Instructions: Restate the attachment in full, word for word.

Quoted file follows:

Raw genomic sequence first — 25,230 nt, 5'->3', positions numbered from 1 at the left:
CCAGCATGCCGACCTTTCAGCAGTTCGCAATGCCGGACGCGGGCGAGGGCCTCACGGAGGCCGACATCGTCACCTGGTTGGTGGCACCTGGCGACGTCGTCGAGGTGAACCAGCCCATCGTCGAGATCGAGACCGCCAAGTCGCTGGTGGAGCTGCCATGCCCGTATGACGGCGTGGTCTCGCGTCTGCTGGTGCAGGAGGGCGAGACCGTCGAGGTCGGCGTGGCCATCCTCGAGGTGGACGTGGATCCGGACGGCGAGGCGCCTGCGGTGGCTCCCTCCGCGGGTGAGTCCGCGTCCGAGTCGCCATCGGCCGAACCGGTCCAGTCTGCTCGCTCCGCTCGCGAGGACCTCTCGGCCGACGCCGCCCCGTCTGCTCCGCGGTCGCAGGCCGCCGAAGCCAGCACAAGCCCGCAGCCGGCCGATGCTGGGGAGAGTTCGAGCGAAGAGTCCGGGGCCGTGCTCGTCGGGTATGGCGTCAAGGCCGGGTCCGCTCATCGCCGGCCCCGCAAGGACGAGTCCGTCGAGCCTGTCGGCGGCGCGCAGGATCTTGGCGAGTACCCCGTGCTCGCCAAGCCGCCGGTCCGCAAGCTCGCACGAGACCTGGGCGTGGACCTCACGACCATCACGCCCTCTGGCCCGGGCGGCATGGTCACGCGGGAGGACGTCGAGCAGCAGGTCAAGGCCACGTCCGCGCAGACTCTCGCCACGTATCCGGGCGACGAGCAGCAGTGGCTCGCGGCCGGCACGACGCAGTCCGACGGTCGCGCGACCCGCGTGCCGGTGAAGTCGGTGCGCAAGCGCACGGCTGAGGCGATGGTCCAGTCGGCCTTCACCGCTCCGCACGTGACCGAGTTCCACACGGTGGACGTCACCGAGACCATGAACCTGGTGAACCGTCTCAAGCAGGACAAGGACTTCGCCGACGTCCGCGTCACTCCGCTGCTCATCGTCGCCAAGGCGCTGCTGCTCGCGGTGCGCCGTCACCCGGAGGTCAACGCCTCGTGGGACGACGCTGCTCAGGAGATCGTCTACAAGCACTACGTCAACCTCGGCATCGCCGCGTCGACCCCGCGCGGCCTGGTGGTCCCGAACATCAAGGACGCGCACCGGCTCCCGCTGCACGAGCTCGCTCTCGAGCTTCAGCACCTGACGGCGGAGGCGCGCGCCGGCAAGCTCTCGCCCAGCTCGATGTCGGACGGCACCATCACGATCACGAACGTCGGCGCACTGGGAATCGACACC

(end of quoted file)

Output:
Raw genomic sequence first — 25,230 nt, 5'->3', positions numbered from 1 at the left:
CCAGCATGCCGACCTTTCAGCAGTTCGCAATGCCGGACGCGGGCGAGGGCCTCACGGAGGCCGACATCGTCACCTGGTTGGTGGCACCTGGCGACGTCGTCGAGGTGAACCAGCCCATCGTCGAGATCGAGACCGCCAAGTCGCTGGTGGAGCTGCCATGCCCGTATGACGGCGTGGTCTCGCGTCTGCTGGTGCAGGAGGGCGAGACCGTCGAGGTCGGCGTGGCCATCCTCGAGGTGGACGTGGATCCGGACGGCGAGGCGCCTGCGGTGGCTCCCTCCGCGGGTGAGTCCGCGTCCGAGTCGCCATCGGCCGAACCGGTCCAGTCTGCTCGCTCCGCTCGCGAGGACCTCTCGGCCGACGCCGCCCCGTCTGCTCCGCGGTCGCAGGCCGCCGAAGCCAGCACAAGCCCGCAGCCGGCCGATGCTGGGGAGAGTTCGAGCGAAGAGTCCGGGGCCGTGCTCGTCGGGTATGGCGTCAAGGCCGGGTCCGCTCATCGCCGGCCCCGCAAGGACGAGTCCGTCGAGCCTGTCGGCGGCGCGCAGGATCTTGGCGAGTACCCCGTGCTCGCCAAGCCGCCGGTCCGCAAGCTCGCACGAGACCTGGGCGTGGACCTCACGACCATCACGCCCTCTGGCCCGGGCGGCATGGTCACGCGGGAGGACGTCGAGCAGCAGGTCAAGGCCACGTCCGCGCAGACTCTCGCCACGTATCCGGGCGACGAGCAGCAGTGGCTCGCGGCCGGCACGACGCAGTCCGACGGTCGCGCGACCCGCGTGCCGGTGAAGTCGGTGCGCAAGCGCACGGCTGAGGCGATGGTCCAGTCGGCCTTCACCGCTCCGCACGTGACCGAGTTCCACACGGTGGACGTCACCGAGACCATGAACCTGGTGAACCGTCTCAAGCAGGACAAGGACTTCGCCGACGTCCGCGTCACTCCGCTGCTCATCGTCGCCAAGGCGCTGCTGCTCGCGGTGCGCCGTCACCCGGAGGTCAACGCCTCGTGGGACGACGCTGCTCAGGAGATCGTCTACAAGCACTACGTCAACCTCGGCATCGCCGCGTCGACCCCGCGCGGCCTGGTGGTCCCGAACATCAAGGACGCGCACCGGCTCCCGCTGCACGAGCTCGCTCTCGAGCTTCAGCACCTGACGGCGGAGGCGCGCGCCGGCAAGCTCTCGCCCAGCTCGATGTCGGACGGCACCATCACGATCACGAACGTCGGCGCACTGGGAATCGACACC